Like the McLaren, the Performante has a fixed carbon fiber rear wing, carbon fiber rocker panels, carbon fiber interior elements and a carbon fiber lower lip up front. The two are, then, quite similar but the McLaren doesn’t have geared steering. This is an interesting feature on the Lamborghini that’s optional and only works in the ’Corsa’ driving mode. Once there, this system basically has you rotating the steering wheel less to get the same amount of turning angle and we all know why that’s good if you’re on a track.
Depending on the driving modes, the active aero system offers you less or more drag. The things that actually move are some flaps that can even act independently to help you corner better, again, if you’re on a road course. The Performante Spider, with its ear-splitting V-10 that offers max power at 8,400 rpm and comes with titanium valves is arguably a prettier proposition but it’s also slower on track and more expensive. But ’Lamborghini’ will always be a flashier and more recognizable name than ’McLaren’.
Read our full review on the 2018 Lamborghini Huracan Performante Spyder
Ferrari, though, is the easiest brand to recognize of the lot and, for the past decade or so, it’s gotten into a rhythm where it only spits out cars that effectively push the competition to return to the drawing boards because of how competent they are and how high up they raise the bar. The 488 Pista Spider shapes up to be cut from the same mold considering the rave reviews its fixed-head brother gets.
We first saw it at Pebble Beach before being showcased at last year’s Paris Auto Show. The oomph comes from the phenomenal 3.9-liter twin-turbocharged V-8 with 710 horsepower and 568 pound-feet of torque. Somehow, Ferrari managed to keep the weight of the coupe and the spider on par at 3,043 pounds - still 183 pounds more than the McLaren.
Sadly, that’s shallow bragging rights that the 600LT is bagging because the Pista Spider will do 0 to 62 mph in 2.8 seconds and reach a top speed of 211 mph with the top up, so the added weight does not affect performance in any way shape or form. Granted, you have to go for all the lightweight components Ferrari offers for the 488 Pista Spider to weigh under 3,050 pounds, but Woking has prepared the same story anyway.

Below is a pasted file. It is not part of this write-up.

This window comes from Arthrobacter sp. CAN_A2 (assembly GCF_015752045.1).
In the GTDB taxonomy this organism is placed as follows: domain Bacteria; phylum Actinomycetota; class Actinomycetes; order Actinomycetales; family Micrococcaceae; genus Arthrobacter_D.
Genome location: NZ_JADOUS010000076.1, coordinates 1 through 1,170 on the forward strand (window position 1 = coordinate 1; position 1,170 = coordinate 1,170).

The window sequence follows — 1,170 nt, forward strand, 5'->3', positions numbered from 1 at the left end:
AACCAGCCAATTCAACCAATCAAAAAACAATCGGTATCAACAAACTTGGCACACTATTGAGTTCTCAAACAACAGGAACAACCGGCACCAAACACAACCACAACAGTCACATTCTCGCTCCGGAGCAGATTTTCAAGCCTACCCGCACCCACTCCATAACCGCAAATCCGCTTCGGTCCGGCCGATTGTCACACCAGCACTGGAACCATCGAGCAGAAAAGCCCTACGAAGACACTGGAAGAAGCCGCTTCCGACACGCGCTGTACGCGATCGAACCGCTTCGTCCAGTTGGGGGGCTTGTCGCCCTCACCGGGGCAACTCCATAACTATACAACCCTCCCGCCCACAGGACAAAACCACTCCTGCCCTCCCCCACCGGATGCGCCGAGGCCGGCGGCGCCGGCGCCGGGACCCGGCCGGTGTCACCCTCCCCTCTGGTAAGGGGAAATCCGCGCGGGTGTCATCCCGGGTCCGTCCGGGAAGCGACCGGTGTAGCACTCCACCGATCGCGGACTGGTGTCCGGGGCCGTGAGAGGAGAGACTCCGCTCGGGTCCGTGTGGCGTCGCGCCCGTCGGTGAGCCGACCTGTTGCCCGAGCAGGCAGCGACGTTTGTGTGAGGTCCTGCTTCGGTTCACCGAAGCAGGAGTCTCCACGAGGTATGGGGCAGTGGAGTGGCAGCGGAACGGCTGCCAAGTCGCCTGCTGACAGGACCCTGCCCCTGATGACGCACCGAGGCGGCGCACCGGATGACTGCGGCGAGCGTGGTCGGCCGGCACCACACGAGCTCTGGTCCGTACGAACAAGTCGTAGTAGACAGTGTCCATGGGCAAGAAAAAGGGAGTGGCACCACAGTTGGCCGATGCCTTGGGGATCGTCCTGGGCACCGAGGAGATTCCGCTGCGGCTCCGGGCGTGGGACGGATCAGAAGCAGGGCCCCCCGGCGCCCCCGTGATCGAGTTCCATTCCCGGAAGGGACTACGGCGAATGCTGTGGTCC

The Ferrari also has active aerodynamics and that massive hole up front that scoops up the air and directs it along the bodywork towards the back. It also has the ‘Ferrari Dynamic Enhancer’, which is a new lateral dynamics control setup, said to make “on-the-limit driving more intuitive, controllable and predictable”. Chris Harris said that the 488 Pista in coupe form is "dynamically, the best car Ferrari has ever made, and its powertrain sits at the heart of its success." In drop-top guise, it should be about as good but is the $80,000-$90,000 premium worth it? You’ve got to decide if that Ferrari logo on the hood, fenders and rear end matters that much to you or if you can even afford it to begin with.
Read our full review on the 2019 Ferrari 488 Pista Spider
McLaren has comprehensively upped their game in the past few years and the 600LT is a ’living and breathing’ proof of that. The roofless version has every right to be just as amazing as the coupe and a potent rival to both the Huracan Performance Spyder and the 488 Pista Spider while being cheaper than both.
Yes, you won’t get the drama of the Huracan’s wedge shape body and its loud naturally-aspirated V-10, or the appreciative/envious looks of everyone who finds out you drive a Ferrari, but does it matter? It depends on the buyer at the end of the day, but if you buy this car to use it as it was intended, you won’t be disappointed at all.
Read our full review on the 2019 McLaren 600LT.
Read our full review on the 2018 McLaren 570S Spider.
Read our full review on the 2017 McLaren 675 LT Spider.